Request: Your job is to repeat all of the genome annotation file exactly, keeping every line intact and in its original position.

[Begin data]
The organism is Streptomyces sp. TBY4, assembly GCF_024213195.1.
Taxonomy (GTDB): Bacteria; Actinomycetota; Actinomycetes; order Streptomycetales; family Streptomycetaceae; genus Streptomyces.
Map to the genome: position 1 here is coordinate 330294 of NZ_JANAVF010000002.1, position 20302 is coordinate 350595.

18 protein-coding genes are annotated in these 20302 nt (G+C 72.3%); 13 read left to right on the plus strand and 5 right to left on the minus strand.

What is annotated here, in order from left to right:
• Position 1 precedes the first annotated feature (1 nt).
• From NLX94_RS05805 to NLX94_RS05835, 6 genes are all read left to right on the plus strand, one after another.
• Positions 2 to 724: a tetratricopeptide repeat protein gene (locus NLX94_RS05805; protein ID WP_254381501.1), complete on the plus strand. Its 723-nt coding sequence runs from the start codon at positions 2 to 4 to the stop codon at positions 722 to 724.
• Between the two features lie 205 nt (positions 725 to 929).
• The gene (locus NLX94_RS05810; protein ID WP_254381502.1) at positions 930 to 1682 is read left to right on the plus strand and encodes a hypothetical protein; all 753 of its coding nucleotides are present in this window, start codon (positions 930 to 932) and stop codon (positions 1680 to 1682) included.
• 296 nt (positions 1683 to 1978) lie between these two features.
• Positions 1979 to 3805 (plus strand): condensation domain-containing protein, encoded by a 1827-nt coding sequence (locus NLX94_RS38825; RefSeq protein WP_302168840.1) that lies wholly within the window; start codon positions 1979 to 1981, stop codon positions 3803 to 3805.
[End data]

The organism is Streptomyces sp. TBY4, assembly GCF_024213195.1.
Taxonomy (GTDB): Bacteria; Actinomycetota; Actinomycetes; order Streptomycetales; family Streptomycetaceae; genus Streptomyces.
Map to the genome: position 1 here is coordinate 330294 of NZ_JANAVF010000002.1, position 20302 is coordinate 350595.

18 protein-coding genes are annotated in these 20302 nt (G+C 72.3%); 13 read left to right on the plus strand and 5 right to left on the minus strand.

What is annotated here, in order from left to right:
• Position 1 precedes the first annotated feature (1 nt).
• From NLX94_RS05805 to NLX94_RS05835, 6 genes are all read left to right on the plus strand, one after another.
• Positions 2 to 724: a tetratricopeptide repeat protein gene (locus NLX94_RS05805; protein ID WP_254381501.1), complete on the plus strand. Its 723-nt coding sequence runs from the start codon at positions 2 to 4 to the stop codon at positions 722 to 724.
• Between the two features lie 205 nt (positions 725 to 929).
• The gene (locus NLX94_RS05810; protein ID WP_254381502.1) at positions 930 to 1682 is read left to right on the plus strand and encodes a hypothetical protein; all 753 of its coding nucleotides are present in this window, start codon (positions 930 to 932) and stop codon (positions 1680 to 1682) included.
• 296 nt (positions 1683 to 1978) lie between these two features.
• Positions 1979 to 3805 (plus strand): condensation domain-containing protein, encoded by a 1827-nt coding sequence (locus NLX94_RS38825; RefSeq protein WP_302168840.1) that lies wholly within the window; start codon positions 1979 to 1981, stop codon positions 3803 to 3805.